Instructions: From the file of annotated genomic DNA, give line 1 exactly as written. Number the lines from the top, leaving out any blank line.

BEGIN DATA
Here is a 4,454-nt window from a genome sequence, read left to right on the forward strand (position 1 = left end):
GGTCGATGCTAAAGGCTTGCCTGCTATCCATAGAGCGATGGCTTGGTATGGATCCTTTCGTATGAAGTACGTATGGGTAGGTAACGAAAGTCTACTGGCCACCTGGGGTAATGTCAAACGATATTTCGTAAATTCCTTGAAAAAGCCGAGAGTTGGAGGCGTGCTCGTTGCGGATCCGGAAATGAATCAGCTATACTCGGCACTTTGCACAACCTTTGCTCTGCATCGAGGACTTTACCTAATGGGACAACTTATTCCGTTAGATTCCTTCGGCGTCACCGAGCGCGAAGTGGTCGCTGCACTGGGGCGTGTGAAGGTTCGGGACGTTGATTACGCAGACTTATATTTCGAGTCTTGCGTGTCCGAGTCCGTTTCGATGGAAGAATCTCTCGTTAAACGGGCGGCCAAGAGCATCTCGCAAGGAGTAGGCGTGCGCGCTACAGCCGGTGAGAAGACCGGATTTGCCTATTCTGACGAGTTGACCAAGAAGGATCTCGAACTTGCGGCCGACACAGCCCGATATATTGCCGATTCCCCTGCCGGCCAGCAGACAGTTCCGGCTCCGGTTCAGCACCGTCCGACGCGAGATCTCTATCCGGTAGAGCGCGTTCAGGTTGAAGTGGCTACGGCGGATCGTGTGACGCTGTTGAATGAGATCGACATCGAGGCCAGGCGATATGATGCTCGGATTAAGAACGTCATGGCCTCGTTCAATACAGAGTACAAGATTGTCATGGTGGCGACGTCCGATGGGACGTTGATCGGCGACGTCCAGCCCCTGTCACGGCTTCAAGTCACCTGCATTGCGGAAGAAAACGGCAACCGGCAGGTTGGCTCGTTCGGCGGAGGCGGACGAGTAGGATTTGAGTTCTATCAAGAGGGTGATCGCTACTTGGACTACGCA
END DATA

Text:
Here is a 4,454-nt window from a genome sequence, read left to right on the forward strand (position 1 = left end):